The App Store is holding its first major sale on popular iOS game titles, offering discounts of up to 70% off normal prices. All of the included titles are selling for $3 or less and the list includes such acclaimed titles as Peggle ($1), Mirror’s Edge ($2), Real Racing ($3), NFL 2011 ($3), Need for Speed Shift ($1), DOOM Resurrection ($2), Osmos ($1), Resident Evil 4 ($2), Civilization Revolution ($1) and many more. The sale runs until October 7th. A complete list of game titles included in the sale can be found on the App Store.
Speaking at the Royal Television Conference in London, Time Warner CEO Jeff Bewkes cautioned against potential deals with Apple and/or Amazon that could harm sales of TV shows to other networks. “How can you justify renting your first-run TV shows individually for 99 cents an episode and thereby jeopardize the sale of the same shows as a series to branded networks that pay hundreds of millions of dollars and make those shows available to loyal viewers for free?” Bewkes said. “These new entrants must meet a few criteria: They must provide consumers with a superior TV experience, and they must either support or improve the overall economics that funds and creates the programming in the first place.” NBC Universal CEO Jeff Zucker, who has a history of playing hardball with Apple, recently voiced similar concerns about Apple’s 99-cent TV rentals, saying, “We do not think 99 cents is the right price point for our content. ... We thought it would devalue our content.”
Apple’s flagship store in Beijing was forced to close its doors early today after a group of iPhone 4 scalpers created a chaotic scene. MIC Gadget reports that Apple removed its limitation on the number of contract-free iPhone 4 units any single customer could buy at the store, perhaps unintentionally paving the way for the problems ahead. The store opened at 7:00 a.m. local time, but closed only three hours later, with many customers left in the queue outside, unable to enter. The report claims that scalpers were entering the store and buying large quantities—20-30 units at a time—of iPhone 4s, then proceeding out into the mall and attempting to sell the units to passerby at a higher-than-retail price.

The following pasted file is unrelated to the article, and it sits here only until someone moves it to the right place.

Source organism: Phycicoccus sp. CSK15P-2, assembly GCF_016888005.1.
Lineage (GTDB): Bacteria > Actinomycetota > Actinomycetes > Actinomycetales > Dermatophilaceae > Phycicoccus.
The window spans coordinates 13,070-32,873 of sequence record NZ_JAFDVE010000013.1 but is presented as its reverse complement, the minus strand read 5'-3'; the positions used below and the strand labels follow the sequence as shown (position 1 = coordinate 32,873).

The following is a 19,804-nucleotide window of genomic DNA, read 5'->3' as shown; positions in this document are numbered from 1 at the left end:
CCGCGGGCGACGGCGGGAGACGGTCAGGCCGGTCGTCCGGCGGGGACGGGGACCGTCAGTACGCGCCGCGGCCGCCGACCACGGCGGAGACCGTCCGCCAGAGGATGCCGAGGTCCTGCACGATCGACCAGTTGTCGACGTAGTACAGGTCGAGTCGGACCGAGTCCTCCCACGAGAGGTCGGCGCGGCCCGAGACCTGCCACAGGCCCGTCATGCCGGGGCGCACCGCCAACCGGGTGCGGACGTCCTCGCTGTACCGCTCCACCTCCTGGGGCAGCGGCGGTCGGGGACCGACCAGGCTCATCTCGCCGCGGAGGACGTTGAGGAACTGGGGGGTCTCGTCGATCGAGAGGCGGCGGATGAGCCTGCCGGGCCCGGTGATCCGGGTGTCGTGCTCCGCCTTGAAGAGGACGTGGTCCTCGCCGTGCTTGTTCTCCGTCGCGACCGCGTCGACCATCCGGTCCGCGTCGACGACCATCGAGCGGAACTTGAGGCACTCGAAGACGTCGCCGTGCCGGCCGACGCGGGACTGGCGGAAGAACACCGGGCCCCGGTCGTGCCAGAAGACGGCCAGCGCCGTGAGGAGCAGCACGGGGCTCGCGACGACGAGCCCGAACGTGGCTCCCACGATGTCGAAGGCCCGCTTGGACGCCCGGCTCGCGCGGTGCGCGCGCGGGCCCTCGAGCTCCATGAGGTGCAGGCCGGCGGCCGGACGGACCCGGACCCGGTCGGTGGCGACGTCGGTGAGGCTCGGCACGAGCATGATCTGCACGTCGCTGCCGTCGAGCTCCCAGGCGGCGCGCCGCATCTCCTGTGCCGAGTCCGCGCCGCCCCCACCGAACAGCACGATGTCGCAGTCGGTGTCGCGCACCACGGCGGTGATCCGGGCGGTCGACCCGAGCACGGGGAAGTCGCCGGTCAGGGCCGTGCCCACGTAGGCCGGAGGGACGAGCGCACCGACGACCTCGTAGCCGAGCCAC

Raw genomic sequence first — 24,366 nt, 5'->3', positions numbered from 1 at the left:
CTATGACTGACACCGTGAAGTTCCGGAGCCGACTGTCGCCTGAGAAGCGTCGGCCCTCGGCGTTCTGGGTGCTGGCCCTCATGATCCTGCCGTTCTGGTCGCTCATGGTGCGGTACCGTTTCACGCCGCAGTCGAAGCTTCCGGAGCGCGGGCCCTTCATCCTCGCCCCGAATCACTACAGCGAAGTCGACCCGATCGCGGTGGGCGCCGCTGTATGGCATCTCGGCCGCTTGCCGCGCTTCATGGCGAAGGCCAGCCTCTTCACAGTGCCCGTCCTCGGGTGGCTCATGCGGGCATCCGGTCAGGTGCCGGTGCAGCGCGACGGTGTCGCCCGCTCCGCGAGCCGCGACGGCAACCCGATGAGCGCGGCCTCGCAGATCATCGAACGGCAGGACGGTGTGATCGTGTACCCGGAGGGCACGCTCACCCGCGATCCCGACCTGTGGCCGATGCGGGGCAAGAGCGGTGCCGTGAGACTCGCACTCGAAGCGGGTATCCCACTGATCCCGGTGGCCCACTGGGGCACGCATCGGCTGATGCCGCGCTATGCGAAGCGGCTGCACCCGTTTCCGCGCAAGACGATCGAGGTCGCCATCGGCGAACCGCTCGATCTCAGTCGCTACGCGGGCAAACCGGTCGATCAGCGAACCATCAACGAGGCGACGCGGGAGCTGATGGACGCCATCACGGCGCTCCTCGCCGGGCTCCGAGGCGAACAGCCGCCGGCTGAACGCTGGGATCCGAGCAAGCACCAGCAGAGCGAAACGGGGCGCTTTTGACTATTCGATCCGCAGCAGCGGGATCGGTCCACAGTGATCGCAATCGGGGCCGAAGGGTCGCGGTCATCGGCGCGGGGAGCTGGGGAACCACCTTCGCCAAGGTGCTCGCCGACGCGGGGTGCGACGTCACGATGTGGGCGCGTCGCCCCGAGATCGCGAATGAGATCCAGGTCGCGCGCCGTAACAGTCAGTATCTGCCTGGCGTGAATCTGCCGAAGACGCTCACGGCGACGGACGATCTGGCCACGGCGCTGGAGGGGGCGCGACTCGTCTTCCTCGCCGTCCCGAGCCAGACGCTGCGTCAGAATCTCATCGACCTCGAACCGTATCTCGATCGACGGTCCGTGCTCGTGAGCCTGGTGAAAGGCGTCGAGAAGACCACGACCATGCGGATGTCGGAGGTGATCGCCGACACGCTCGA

According to the report, people were literally being pushed into the cashier’s counter, some holding stacks of bank notes, prepared to buy as many iPhone 4 units as they could afford. The situation escalated when a group of regular customers got into a fight with the scalpers; Apple’s own security staff, along with local police, were called in to clear the store and restore order. An update to the article states that all four Chinese Apple Stores are now requiring each customer to show his/her identity card when purchasing an iPhone 4, and are limiting sales to just one per customer. In addition, Apple employees are unboxing the iPhone 4 units for customers and activating the phones immediately, preventing scalpers from purchasing the phones and reselling them as “brand new.”
Today is the last day of Apple’s iPhone 4 Case Program, meaning that any potential iPhone 4 customer needs to purchase their phone today in order to be eligible for a free case. Notably, although the purchasing window is closing, customers still have up to 30 days from the purchase date to submit their claim. With the end of the Case Program, Apple is expected to put its Bumper Cases for iPhone 4 back on store shelves, according to a new report. Citing unnamed insiders, ifoAppleStore reports that the cases are expected to reappear for purchase on Friday, and may be limited in quantity and color at first.
TechCrunch reports that Apple has approved the official Google Voice application for the iPhone. Citing a “source close to Google” the article indicates that the application has already been approved and is now just waiting for Google to update it to work with the iPhone 4 and iOS 4 multitasking capabilities. Google first attempted to release a native iPhone application for its online telephony service last summer, however the application was rejected by Apple, citing duplicate functionality. Subsequently, several third-party Google Voice applications were also removed from the App Store based on the same policy—namely that these applications duplicated features that were already present on the iPhone, such as the Phone and Messaging applications.